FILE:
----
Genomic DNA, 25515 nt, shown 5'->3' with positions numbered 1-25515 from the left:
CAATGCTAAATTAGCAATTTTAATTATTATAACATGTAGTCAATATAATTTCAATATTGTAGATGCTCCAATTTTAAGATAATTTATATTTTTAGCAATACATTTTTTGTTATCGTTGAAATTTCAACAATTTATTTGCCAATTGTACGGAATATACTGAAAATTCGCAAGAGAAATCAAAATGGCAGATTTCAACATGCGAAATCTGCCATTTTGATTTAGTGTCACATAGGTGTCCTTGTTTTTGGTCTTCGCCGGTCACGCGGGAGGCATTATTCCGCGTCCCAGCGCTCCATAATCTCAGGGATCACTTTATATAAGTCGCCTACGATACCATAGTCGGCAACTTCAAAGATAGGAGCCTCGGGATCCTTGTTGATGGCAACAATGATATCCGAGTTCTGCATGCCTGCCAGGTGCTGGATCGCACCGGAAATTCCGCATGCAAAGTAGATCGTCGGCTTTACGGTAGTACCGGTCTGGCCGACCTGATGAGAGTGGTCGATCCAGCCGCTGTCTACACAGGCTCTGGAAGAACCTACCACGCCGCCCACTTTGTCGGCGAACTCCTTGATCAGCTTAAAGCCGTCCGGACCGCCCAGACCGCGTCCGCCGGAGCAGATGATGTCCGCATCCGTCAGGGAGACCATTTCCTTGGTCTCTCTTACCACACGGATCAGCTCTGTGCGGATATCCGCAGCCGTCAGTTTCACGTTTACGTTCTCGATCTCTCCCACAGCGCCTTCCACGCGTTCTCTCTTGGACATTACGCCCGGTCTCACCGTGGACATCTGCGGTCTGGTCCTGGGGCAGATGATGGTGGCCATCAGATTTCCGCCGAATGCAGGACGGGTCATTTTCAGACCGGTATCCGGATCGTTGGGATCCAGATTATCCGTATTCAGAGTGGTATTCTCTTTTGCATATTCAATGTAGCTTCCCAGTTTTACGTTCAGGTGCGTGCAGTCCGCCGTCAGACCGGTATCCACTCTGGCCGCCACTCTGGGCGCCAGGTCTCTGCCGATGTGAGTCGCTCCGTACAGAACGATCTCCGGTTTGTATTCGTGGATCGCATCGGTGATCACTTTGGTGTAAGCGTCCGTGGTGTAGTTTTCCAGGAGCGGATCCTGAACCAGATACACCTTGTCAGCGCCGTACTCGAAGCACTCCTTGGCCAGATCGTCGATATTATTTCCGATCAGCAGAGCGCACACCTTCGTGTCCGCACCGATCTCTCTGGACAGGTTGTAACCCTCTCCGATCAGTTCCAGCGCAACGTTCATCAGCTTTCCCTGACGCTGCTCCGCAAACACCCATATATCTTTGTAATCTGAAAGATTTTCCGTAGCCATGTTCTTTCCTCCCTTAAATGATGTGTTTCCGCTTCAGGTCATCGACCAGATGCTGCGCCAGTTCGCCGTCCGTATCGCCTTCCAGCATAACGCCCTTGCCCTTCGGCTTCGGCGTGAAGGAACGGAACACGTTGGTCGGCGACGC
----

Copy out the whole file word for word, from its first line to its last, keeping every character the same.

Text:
Genomic DNA, 25515 nt, shown 5'->3' with positions numbered 1-25515 from the left:
CAATGCTAAATTAGCAATTTTAATTATTATAACATGTAGTCAATATAATTTCAATATTGTAGATGCTCCAATTTTAAGATAATTTATATTTTTAGCAATACATTTTTTGTTATCGTTGAAATTTCAACAATTTATTTGCCAATTGTACGGAATATACTGAAAATTCGCAAGAGAAATCAAAATGGCAGATTTCAACATGCGAAATCTGCCATTTTGATTTAGTGTCACATAGGTGTCCTTGTTTTTGGTCTTCGCCGGTCACGCGGGAGGCATTATTCCGCGTCCCAGCGCTCCATAATCTCAGGGATCACTTTATATAAGTCGCCTACGATACCATAGTCGGCAACTTCAAAGATAGGAGCCTCGGGATCCTTGTTGATGGCAACAATGATATCCGAGTTCTGCATGCCTGCCAGGTGCTGGATCGCACCGGAAATTCCGCATGCAAAGTAGATCGTCGGCTTTACGGTAGTACCGGTCTGGCCGACCTGATGAGAGTGGTCGATCCAGCCGCTGTCTACACAGGCTCTGGAAGAACCTACCACGCCGCCCACTTTGTCGGCGAACTCCTTGATCAGCTTAAAGCCGTCCGGACCGCCCAGACCGCGTCCGCCGGAGCAGATGATGTCCGCATCCGTCAGGGAGACCATTTCCTTGGTCTCTCTTACCACACGGATCAGCTCTGTGCGGATATCCGCAGCCGTCAGTTTCACGTTTACGTTCTCGATCTCTCCCACAGCGCCTTCCACGCGTTCTCTCTTGGACATTACGCCCGGTCTCACCGTGGACATCTGCGGTCTGGTCCTGGGGCAGATGATGGTGGCCATCAGATTTCCGCCGAATGCAGGACGGGTCATTTTCAGACCGGTATCCGGATCGTTGGGATCCAGATTATCCGTATTCAGAGTGGTATTCTCTTTTGCATATTCAATGTAGCTTCCCAGTTTTACGTTCAGGTGCGTGCAGTCCGCCGTCAGACCGGTATCCACTCTGGCCGCCACTCTGGGCGCCAGGTCTCTGCCGATGTGAGTCGCTCCGTACAGAACGATCTCCGGTTTGTATTCGTGGATCGCATCGGTGATCACTTTGGTGTAAGCGTCCGTGGTGTAGTTTTCCAGGAGCGGATCCTGAACCAGATACACCTTGTCAGCGCCGTACTCGAAGCACTCCTTGGCCAGATCGTCGATATTATTTCCGATCAGCAGAGCGCACACCTTCGTGTCCGCACCGATCTCTCTGGACAGGTTGTAACCCTCTCCGATCAGTTCCAGCGCAACGTTCATCAGCTTTCCCTGACGCTGCTCCGCAAACACCCATATATCTTTGTAATCTGAAAGATTTTCCGTAGCCATGTTCTTTCCTCCCTTAAATGATGTGTTTCCGCTTCAGGTCATCGACCAGATGCTGCGCCAGTTCGCCGTCCGTATCGCCTTCCAGCATAACGCCCTTGCCCTTCGGCTTCGGCGTGAAGGAACGGAACACGTTGGTCGGCGACGC